Ensure that all lessons, questions, and answers are transcribed for students who experience hearing loss. Transcripts of lessons can also be useful for students with other learning challenges. 

Peer support

Ask hearing students to take turns as note-takers. Then distribute written notes to students who experience hearing loss. 

Reduce background noise

Work to minimize background noise for students with hearing impairments since they can be more sensitive to and distracted by such noises. 

Wear a clear mask

At a time when some schools are using hybrid learning models and classes are meeting face-to-face, facemasks are a necessity. When possible, educators should strive to wear clear masks that allow students with hearing loss to better understand oral communication along with visual cues and other body language signals. Many of these students rely on reading lips and facial expressions, much more so than hearing students. Don’t take that tool out of their toolbox.

Basic instructional changes

Make sure you have students’ attention before speaking and face students directly while talking. Speak slowly and slightly louder (but not shouting) and use your hands and body language. Lastly, provide extra written and visual resources to back up verbal instruction.

Use a sound-field FM system

With this system, a teacher wears a microphone and amplifies their voice using a speaker. All students in the classroom benefit from better audio presentations and teachers are able to conserve their voices using this tool.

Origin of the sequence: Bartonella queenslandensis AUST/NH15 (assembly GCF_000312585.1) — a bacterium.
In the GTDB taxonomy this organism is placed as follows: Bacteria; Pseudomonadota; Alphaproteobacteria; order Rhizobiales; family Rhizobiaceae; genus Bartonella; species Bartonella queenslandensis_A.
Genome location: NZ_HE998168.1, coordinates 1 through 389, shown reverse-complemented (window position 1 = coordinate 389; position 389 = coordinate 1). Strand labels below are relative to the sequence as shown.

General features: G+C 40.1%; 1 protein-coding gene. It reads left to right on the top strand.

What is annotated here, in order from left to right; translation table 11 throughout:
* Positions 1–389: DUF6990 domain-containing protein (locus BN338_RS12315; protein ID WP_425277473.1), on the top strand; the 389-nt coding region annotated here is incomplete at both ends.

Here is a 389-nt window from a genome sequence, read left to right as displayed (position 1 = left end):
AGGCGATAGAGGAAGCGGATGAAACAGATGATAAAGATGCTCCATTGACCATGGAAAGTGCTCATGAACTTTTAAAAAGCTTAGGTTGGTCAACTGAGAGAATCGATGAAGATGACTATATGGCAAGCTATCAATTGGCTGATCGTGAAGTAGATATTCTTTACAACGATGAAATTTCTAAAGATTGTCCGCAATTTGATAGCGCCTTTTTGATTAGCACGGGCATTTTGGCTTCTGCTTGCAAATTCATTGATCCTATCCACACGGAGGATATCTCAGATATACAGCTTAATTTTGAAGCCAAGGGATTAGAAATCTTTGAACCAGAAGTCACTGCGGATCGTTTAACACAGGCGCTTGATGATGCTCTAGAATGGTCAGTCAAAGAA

Employ educational audiologists

An expert in classroom acoustics can really help teachers reach students with hearing impairments. An educational audiologist can advise educators on how to develop a classroom setting that empowers students with hearing loss.

Best practices for students with hearing impairments benefits the whole class

Whether your school is able to hire full- or part-time ASL interpreters or invest in speech-to-text services, there are a wide array of accommodations that should be taken into account when it comes to supporting deaf and hard of hearing students.

Hearing loss of any sort does not need not be a barrier for these students. The good news is that these accommodations only serve to enrich the educational experience for all students—hearing included. These tools give them a number of new angles to access educational content while also teaching them empathy and collaboration skills as they participate in supporting their peers with hearing loss.

There are plenty of teaching strategies that allow all students—not just those experiencing hearing loss—to meaningfully participate in educational settings. From alternative forms of assessment to live-captioning technology, the goal is to provide an equal footing so that students coming from different backgrounds can all succeed.

Every student deserves to feel included and get a fair shot at showing what they’ve learned. Reasonable accommodations for students with hearing loss make that more possible.